Coordinating all this is mammoth undertaking. If you think you know what you are doing and can truly function as a GC, go for it, but if not, what you may save in GC fee you may give back in delays,changeorders, higher contractor quotes, etc.
12:09 PM 01/14/2013 | 0 Votes
Yes, we have done something like this acting as our own contractor. If you keep all the walls, plumbing, and fixtures in place, you don't need to file the whole job and what you do need to file can be handled by the individual plumbers and electricians. However, all this said, I recommend you find either a REALLY GOOD licensed contractor and/or work with an architect. You will save money in the long run. By contractor I mean someone who is primarily a finish carpenter (and can also do general plumbing and some electric, although you will hire licensed plumbers and electricians for that) and who holds a current contractor's license himself. We didn't have any trouble coordinating anything, but we've had to do many jobs over two or three times because our main guy didn't have the skills or knowledge we needed. Now we know people we should have hired (too late) and they would have saved us money. In addition, you have to be careful about kitchens and baths -- both with locating things such as fridges, islands, and washing machines, and what materials to choose. An architect OR a knowledgable contractor with some taste and good sense can save you from some dumb mistakes there.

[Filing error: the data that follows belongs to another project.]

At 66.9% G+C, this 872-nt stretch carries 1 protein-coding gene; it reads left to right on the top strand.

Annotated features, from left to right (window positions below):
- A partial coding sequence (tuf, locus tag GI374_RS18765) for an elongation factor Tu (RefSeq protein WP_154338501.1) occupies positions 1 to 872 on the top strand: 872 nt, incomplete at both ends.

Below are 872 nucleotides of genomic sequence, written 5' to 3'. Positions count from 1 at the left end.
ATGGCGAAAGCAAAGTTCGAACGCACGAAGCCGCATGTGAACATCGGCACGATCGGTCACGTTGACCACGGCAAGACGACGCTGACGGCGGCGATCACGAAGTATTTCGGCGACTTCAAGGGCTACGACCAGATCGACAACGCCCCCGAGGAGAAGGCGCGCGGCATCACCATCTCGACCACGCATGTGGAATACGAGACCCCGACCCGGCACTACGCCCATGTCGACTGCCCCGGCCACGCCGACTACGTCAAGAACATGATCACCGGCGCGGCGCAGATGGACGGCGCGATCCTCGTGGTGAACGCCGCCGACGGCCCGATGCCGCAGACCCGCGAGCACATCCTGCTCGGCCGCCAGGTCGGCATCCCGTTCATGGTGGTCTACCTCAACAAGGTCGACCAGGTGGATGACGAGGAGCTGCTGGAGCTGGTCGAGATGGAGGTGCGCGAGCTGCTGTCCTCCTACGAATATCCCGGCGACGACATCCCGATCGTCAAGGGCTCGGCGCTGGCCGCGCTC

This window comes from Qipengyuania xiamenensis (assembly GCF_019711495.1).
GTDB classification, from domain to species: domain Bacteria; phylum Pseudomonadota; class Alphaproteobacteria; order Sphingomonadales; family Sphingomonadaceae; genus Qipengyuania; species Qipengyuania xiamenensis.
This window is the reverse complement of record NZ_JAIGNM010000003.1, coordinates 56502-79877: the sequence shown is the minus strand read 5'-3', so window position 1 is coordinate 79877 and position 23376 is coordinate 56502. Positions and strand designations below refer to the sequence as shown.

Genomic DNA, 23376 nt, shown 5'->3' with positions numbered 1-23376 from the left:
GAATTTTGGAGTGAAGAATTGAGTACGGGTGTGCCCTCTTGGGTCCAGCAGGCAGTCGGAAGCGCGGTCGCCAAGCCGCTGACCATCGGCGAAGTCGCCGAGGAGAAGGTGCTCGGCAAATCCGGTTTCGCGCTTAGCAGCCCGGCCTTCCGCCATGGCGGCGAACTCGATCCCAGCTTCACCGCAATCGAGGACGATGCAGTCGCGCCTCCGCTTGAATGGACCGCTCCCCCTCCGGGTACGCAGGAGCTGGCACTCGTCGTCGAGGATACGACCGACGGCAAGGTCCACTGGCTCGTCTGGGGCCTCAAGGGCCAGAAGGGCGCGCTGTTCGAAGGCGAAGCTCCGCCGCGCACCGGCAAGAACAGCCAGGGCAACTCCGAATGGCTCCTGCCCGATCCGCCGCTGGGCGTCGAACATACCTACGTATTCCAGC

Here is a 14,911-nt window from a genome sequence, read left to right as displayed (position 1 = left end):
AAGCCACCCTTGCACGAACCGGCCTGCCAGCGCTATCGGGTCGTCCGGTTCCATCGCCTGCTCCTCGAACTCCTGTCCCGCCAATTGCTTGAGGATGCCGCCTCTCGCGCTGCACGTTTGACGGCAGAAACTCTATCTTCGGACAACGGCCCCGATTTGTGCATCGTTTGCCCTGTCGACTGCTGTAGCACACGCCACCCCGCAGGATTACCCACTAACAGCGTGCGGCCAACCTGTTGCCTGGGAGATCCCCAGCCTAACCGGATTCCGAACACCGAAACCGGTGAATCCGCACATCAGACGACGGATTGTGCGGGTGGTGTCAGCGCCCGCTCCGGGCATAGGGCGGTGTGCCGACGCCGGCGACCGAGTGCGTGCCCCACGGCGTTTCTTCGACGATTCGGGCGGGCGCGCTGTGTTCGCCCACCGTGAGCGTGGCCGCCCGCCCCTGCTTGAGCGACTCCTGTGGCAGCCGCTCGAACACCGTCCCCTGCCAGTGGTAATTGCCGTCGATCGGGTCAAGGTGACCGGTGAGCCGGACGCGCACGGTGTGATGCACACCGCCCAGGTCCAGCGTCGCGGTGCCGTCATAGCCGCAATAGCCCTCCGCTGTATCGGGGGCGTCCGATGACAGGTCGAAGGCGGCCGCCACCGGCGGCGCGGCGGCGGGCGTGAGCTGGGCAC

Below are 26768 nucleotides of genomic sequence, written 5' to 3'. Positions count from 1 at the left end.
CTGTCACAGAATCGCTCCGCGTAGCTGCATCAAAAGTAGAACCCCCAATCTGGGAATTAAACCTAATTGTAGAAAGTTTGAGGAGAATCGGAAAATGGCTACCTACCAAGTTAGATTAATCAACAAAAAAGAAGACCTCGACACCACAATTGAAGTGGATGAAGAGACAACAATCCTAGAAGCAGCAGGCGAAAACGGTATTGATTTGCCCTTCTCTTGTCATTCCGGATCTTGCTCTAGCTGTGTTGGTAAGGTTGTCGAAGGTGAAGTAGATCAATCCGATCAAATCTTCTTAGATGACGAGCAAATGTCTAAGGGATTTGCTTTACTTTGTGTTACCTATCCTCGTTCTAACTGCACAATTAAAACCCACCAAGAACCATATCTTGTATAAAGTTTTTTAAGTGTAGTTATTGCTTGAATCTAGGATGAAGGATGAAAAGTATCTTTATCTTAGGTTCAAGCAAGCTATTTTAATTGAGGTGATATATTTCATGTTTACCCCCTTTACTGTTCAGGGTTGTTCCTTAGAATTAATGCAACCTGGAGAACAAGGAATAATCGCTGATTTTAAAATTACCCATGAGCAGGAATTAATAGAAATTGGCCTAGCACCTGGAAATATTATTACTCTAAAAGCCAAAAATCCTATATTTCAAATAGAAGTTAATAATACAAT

6:23 PM 01/14/2013 | 0 Votes
As others have said it can be done but you definitely need to have a tremendous amount of free time to oversee all the subs and have a good understanding of laying out spaces, kitchens, bathrooms and all the intricancies involved. A good contractor, architect or construction manager will save you time, headaches and most likely expensive mistakes.
6:28 PM 01/14/2013 | 0 Votes
I would call tri-state -- they did EVERYTHING regarding our full Reno three years ago -- they had a few architects that were recommended and pulled our permits. Sean was great at having a few sit down meetings with us to kind of hammer out all of the details and steps and ascertain a scope of work that didn't have us guessing how the progress would go. Excellent communication from start to finish and affordable. Sean is the point of contact -- 347-362-6266.